Who Is Working Weekends?

In 2018, 89 percent of full-time employed persons worked on an average weekday, compared with 31 percent on an average weekend day, the U.S. Bureau of Labor Statistics reports.

Full-time employed persons averaged 8.5 hours of work time on weekdays they worked, and 5.4 hours on weekend days they worked.

Multiple jobholders were more likely to work on an average weekend day than were single jobholders–56 percent, compared with 28 percent.

These and other results from the American Time Use Survey (ATUS).

These data include the average amount of time per day in 2018 that individuals worked, did household activities, and engaged in leisure and sports activities.

Only 31 Percent Worked on an Average Weekend Day

Many more full-time employed persons worked on weekdays than on weekend days: 89 percent worked on an average weekday, compared with 31 percent on an average weekend day.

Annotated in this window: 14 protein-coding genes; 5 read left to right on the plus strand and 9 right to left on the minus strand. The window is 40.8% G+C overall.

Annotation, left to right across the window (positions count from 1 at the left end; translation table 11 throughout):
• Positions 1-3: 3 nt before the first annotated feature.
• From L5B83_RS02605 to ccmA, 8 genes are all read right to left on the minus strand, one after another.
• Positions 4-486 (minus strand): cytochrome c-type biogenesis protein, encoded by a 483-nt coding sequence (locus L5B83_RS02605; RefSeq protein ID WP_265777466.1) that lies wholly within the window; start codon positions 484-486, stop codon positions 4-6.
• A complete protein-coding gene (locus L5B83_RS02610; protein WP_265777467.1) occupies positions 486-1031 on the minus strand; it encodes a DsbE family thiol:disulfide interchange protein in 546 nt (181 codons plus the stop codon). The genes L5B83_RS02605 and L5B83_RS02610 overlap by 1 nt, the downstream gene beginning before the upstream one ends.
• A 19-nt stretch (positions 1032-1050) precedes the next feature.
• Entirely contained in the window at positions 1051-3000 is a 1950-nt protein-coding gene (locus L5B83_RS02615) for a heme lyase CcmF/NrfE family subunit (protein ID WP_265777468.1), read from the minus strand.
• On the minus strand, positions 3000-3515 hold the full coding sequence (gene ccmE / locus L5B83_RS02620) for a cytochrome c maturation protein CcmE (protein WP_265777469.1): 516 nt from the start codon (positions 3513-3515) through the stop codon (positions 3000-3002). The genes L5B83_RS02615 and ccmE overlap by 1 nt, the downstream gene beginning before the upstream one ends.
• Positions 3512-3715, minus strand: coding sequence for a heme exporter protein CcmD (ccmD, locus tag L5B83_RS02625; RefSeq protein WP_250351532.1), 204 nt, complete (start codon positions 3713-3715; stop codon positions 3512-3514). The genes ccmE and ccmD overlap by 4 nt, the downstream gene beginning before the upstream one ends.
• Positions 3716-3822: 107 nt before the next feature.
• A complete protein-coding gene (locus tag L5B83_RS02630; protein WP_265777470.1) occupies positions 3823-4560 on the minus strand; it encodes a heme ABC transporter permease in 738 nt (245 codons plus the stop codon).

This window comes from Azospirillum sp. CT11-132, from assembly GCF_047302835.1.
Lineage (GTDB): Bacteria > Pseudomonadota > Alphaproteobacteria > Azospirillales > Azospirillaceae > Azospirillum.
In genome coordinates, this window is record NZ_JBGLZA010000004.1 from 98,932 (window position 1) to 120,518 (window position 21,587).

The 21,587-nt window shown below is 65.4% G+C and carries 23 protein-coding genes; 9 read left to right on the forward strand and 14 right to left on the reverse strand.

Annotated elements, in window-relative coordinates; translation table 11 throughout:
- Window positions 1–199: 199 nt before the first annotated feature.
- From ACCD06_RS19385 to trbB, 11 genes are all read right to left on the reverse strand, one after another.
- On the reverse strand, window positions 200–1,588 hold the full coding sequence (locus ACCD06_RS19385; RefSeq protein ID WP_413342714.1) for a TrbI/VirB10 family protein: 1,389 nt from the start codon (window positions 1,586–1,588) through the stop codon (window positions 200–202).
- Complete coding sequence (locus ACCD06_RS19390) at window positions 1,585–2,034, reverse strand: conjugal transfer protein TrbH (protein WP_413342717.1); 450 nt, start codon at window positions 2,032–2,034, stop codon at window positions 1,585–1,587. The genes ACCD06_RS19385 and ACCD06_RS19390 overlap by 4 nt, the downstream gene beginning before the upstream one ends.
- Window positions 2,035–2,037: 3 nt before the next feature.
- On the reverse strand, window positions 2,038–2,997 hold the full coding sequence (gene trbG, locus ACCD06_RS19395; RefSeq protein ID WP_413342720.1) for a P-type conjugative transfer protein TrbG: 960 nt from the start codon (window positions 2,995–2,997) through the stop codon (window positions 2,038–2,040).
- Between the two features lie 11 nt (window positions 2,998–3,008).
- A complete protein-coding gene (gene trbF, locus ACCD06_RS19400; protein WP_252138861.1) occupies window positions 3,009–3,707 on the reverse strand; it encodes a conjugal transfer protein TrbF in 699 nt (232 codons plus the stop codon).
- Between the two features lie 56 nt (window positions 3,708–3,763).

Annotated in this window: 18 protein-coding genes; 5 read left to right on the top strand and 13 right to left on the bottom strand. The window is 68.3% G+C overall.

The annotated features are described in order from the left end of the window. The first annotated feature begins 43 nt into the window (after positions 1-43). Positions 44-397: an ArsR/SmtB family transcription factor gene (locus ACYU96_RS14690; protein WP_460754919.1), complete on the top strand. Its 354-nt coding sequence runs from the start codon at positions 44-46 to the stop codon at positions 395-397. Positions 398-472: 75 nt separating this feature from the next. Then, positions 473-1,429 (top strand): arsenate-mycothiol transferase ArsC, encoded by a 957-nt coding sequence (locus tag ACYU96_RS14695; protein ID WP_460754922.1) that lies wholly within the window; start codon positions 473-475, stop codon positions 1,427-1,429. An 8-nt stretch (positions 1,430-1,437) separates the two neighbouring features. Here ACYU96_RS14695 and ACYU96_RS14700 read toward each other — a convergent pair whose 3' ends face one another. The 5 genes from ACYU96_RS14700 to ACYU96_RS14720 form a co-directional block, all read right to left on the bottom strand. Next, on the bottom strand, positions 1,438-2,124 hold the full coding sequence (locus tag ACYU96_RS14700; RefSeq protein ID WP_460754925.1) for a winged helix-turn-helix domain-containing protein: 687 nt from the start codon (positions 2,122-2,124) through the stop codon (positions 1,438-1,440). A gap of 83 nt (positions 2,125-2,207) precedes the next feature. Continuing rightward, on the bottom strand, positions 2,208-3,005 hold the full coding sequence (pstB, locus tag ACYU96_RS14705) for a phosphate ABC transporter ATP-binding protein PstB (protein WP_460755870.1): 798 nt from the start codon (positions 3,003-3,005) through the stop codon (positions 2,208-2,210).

Multiple jobholders were more likely to work on an average weekday than were single jobholders–90 percent, compared with 82 percent.

They were also more likely to work on an average weekend day–56 percent, compared with 28 percent.

On days they worked, 82 percent of employed persons did some or all of their work at their workplace and 24 percent did some or all of their work at home. Employed persons spent more time working at the workplace than at home–7.9 hours, compared with 2.9 hours.

Among workers age 25 and over, those with an advanced degree were more likely to work at home than were persons with lower levels of educational attainment–42 percent of those with an advanced degree performed some work at home on days worked, compared with 12 percent of those with a high school diploma and no college.

Workers with an advanced degree also were more likely to work on an average day than were those with only a high school diploma–74 percent, compared with 65 percent.

On days they worked in 2003, 19 percent of employed workers spent some time working while at home. The share of employed workers performing work at home rose to 24 percent in 2009, and remained relatively flat from 2009 to 2018.

On the days they worked, employed men worked 34 minutes more than employed women.

This difference partly reflects women’s greater likelihood of working part time. However, even among full-time workers (those usually working 35 hours or more per week), men worked more per day than women–8.2 hours, compared with 7.9 hours.